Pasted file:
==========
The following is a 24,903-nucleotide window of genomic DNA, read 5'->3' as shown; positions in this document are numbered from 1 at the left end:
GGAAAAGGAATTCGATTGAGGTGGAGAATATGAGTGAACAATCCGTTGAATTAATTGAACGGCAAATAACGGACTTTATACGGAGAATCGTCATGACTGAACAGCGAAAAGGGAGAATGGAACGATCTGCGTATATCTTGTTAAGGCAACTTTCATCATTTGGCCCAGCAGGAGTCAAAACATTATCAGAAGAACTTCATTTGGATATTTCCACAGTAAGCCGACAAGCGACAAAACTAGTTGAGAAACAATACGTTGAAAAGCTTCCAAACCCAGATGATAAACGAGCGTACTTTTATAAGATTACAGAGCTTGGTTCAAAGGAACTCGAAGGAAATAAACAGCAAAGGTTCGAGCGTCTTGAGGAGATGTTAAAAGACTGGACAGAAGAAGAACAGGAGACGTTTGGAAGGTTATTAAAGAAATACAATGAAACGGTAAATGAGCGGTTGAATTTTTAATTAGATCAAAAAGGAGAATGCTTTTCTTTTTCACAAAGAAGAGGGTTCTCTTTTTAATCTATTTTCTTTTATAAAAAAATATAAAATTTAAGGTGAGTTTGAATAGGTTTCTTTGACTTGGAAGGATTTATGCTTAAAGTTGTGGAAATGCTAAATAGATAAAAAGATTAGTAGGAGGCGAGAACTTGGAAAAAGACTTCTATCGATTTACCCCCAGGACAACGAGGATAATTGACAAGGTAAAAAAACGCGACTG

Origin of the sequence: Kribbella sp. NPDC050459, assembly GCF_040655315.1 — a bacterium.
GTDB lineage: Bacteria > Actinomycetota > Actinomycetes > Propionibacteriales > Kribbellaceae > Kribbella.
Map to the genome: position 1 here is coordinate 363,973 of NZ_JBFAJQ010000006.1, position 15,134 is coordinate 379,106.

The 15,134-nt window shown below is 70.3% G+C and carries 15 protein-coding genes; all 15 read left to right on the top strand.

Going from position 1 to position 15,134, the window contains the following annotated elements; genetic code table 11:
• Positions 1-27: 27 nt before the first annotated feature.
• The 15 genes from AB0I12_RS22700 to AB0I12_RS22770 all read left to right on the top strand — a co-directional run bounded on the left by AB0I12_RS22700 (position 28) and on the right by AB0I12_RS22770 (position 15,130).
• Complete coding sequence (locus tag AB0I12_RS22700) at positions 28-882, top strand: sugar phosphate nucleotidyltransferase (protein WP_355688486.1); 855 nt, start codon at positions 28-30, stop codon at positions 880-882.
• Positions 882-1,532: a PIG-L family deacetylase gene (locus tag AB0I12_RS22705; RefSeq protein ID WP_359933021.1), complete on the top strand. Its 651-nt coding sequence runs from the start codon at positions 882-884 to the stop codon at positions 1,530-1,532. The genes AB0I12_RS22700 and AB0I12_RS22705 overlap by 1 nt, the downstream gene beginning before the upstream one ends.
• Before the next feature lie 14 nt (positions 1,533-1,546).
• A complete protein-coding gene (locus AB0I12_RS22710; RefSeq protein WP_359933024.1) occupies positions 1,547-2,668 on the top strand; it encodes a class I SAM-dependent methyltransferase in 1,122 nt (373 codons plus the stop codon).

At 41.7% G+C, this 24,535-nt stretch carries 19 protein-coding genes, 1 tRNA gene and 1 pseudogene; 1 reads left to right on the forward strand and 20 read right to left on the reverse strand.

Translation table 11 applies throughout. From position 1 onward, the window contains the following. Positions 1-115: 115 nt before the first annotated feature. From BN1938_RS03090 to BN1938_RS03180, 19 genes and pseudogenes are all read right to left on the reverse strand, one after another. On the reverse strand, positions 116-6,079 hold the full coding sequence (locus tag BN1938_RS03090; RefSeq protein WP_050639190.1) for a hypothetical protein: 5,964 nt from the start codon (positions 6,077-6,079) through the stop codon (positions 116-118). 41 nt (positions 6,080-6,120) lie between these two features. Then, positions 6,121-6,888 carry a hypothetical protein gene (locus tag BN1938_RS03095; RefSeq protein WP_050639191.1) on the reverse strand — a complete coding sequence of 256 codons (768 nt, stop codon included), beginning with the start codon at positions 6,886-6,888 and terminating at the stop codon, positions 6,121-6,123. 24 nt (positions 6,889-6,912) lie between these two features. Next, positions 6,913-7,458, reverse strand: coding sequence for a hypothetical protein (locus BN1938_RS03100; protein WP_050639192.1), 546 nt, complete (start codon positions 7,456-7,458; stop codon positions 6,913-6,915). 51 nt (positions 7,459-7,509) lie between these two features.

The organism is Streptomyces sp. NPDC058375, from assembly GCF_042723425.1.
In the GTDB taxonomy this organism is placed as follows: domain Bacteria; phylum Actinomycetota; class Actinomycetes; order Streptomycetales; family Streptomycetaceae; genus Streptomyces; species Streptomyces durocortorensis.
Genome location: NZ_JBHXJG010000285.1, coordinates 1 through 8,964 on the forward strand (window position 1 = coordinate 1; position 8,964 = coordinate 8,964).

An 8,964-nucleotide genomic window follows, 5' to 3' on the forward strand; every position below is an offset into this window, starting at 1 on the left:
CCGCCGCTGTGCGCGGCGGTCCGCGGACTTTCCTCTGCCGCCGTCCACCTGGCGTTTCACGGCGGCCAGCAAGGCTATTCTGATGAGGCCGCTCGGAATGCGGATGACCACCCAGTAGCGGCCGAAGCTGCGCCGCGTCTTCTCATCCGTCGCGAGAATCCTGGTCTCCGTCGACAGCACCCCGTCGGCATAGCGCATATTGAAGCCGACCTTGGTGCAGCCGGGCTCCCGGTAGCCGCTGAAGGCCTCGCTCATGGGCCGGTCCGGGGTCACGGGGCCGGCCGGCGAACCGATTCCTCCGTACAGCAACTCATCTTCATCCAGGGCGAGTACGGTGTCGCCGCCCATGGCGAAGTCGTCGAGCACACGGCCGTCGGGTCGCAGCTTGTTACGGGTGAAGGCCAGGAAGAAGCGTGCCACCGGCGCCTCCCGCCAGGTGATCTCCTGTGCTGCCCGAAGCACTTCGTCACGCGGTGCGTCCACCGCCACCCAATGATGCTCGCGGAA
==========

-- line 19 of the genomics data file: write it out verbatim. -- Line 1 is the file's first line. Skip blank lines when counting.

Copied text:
An 8,964-nucleotide genomic window follows, 5' to 3' on the forward strand; every position below is an offset into this window, starting at 1 on the left: